Environmental Management

, Volume 27, Issue 3, pp 377–396 | Cite as

Environmental Impacts of Brazil's Tucuruí Dam: Unlearned Lessons for Hydroelectric Development in Amazonia

  • PHILIP M. FEARNSIDE

Abstract

Brazil's Tucuruí Dam provides valuable lessons for improving decision-making on major public works in Amazonia and elsewhere. Together with social impacts, which were reviewed in a companion paper, the project's environmental costs are substantial. Monetary costs include costs of construction and maintenance and opportunity costs of natural resources (such as timber) and of the money invested by the Brazilian government. Environmental costs include forest loss, leading to both loss of natural ecosystems and to greenhouse gas emissions. Aquatic ecosystems are heavily affected by the blockage of fish migration and by creation of anoxic environments. Decay of vegetation left in the reservoir creates anoxic water that can corrode turbines, as well as producing methane and providing conditions for methylation of mercury. Defoliants were considered for removing forest in the submergence area but plans were aborted amid a public controversy. Another controversy surrounded impacts of defoliants used to prevent regrowth along the transmission line. Mitigation measures included archaeological and faunal salvage and creation of a “gene bank” on an island in the reservoir. Decision-making in the case of Tucuruí was virtually uninfluenced by environmental studies, which were done concurrently with construction. The dam predates Brazil's 1986 requirement of an Environmental Impact Assessment. Despite limitations, research results provide valuable information for future dams. Extensive public-relations use of the research effort and of mitigation measures such as faunal salvage were evident. Decision-making was closely linked to the influence of construction firms, the military, and foreign financial interests in both the construction project and the use of the resulting electrical power (most of which is used for aluminum smelting). Social and environmental costs received virtually no consideration when decisions were made, an outcome facilitated by a curtain of secrecy surrounding many aspects of the project. Despite improvements in Brazil's system of environmental impact assessment since the Tucuruí reservoir was filled in 1984, many essential features of the decision-making system remain unchanged.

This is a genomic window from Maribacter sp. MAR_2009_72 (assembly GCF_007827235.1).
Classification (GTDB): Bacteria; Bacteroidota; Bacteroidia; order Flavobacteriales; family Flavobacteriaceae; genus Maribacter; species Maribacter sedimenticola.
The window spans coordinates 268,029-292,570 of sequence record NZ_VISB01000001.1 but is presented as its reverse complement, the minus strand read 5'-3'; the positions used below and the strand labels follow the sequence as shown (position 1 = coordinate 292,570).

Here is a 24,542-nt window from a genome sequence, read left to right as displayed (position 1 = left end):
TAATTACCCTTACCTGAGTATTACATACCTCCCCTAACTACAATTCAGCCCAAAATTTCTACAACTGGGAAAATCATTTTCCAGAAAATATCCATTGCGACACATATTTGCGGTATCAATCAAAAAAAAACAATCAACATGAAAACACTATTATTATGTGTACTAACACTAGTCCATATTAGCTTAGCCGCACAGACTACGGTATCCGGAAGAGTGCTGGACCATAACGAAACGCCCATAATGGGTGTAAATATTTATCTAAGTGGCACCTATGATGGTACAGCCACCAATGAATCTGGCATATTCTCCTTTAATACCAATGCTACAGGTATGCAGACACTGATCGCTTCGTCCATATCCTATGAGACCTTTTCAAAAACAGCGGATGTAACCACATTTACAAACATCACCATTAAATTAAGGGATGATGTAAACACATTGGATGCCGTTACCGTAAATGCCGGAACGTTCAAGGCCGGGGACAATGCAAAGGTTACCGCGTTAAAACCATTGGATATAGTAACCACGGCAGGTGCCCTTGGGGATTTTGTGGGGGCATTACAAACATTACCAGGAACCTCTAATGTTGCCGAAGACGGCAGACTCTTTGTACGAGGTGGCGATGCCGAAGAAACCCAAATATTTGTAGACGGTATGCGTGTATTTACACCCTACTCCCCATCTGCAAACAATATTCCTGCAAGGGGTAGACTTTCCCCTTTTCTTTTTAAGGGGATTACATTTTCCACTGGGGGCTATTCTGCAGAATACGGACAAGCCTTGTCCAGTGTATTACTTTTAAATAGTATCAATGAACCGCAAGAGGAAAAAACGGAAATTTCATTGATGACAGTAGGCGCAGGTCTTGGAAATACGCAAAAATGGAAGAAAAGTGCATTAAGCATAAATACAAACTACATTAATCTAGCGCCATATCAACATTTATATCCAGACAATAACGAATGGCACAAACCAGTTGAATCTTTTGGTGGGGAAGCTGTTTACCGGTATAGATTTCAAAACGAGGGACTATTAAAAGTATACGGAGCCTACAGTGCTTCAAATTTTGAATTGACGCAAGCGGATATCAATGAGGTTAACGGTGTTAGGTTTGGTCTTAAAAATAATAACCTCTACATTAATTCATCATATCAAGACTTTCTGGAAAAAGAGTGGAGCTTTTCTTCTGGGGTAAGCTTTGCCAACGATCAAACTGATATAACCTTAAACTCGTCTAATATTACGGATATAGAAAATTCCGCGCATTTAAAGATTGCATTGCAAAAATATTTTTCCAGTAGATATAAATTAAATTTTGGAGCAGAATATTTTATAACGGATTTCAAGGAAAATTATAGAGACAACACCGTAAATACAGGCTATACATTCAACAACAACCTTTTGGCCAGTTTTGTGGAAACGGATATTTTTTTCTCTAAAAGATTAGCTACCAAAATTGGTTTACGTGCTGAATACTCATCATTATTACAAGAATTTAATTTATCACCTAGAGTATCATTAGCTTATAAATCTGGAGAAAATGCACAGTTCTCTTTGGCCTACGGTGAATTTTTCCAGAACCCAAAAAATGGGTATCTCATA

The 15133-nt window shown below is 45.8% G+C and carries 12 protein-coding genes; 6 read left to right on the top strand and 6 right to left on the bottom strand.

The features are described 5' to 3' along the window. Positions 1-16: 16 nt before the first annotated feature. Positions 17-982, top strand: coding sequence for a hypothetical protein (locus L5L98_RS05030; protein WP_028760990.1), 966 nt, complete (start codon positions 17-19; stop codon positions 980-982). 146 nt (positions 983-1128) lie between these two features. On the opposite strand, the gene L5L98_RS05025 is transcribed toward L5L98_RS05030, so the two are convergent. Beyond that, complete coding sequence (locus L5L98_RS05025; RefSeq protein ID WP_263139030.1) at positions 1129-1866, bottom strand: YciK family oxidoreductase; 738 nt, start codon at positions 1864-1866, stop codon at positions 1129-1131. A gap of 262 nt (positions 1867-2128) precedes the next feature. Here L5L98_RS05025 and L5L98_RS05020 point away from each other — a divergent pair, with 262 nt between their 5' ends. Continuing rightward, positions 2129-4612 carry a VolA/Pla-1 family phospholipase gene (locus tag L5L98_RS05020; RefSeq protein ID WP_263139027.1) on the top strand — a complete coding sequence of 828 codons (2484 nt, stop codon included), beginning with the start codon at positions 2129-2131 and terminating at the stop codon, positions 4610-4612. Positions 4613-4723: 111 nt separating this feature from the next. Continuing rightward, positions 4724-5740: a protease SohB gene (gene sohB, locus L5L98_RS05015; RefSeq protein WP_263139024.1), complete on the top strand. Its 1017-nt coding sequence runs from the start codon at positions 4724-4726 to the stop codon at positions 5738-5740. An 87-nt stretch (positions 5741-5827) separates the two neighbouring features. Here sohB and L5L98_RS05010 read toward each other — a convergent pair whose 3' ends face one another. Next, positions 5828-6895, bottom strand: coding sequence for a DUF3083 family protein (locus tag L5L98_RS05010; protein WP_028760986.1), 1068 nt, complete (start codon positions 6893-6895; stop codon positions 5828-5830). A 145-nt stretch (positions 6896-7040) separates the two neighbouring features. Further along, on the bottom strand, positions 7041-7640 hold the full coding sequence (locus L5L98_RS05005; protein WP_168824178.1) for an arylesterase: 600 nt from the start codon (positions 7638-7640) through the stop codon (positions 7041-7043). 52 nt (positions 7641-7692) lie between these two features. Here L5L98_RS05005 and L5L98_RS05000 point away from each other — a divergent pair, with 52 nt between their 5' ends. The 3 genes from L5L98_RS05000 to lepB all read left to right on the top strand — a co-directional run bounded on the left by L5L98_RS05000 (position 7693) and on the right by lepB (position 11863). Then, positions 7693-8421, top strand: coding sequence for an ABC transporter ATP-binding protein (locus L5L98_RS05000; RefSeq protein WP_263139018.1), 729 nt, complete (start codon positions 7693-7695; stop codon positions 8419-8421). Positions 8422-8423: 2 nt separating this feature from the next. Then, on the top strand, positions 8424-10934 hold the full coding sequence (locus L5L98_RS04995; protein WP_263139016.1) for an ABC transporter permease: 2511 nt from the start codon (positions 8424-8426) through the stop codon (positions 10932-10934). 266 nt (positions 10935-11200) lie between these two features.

KEY WORDS: Brazil; Tucuruí Dam; Hydroelectric development; Amazonia 

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Copyright information

© Springer-Verlag New York Inc. 2001

Authors and Affiliations

  • PHILIP M. FEARNSIDE
    • 1
  1. 1.National Institute for Research in the Amazon (INPA), C.P. 478, 69011-970 Manaus, Amazonas, BrazilBR

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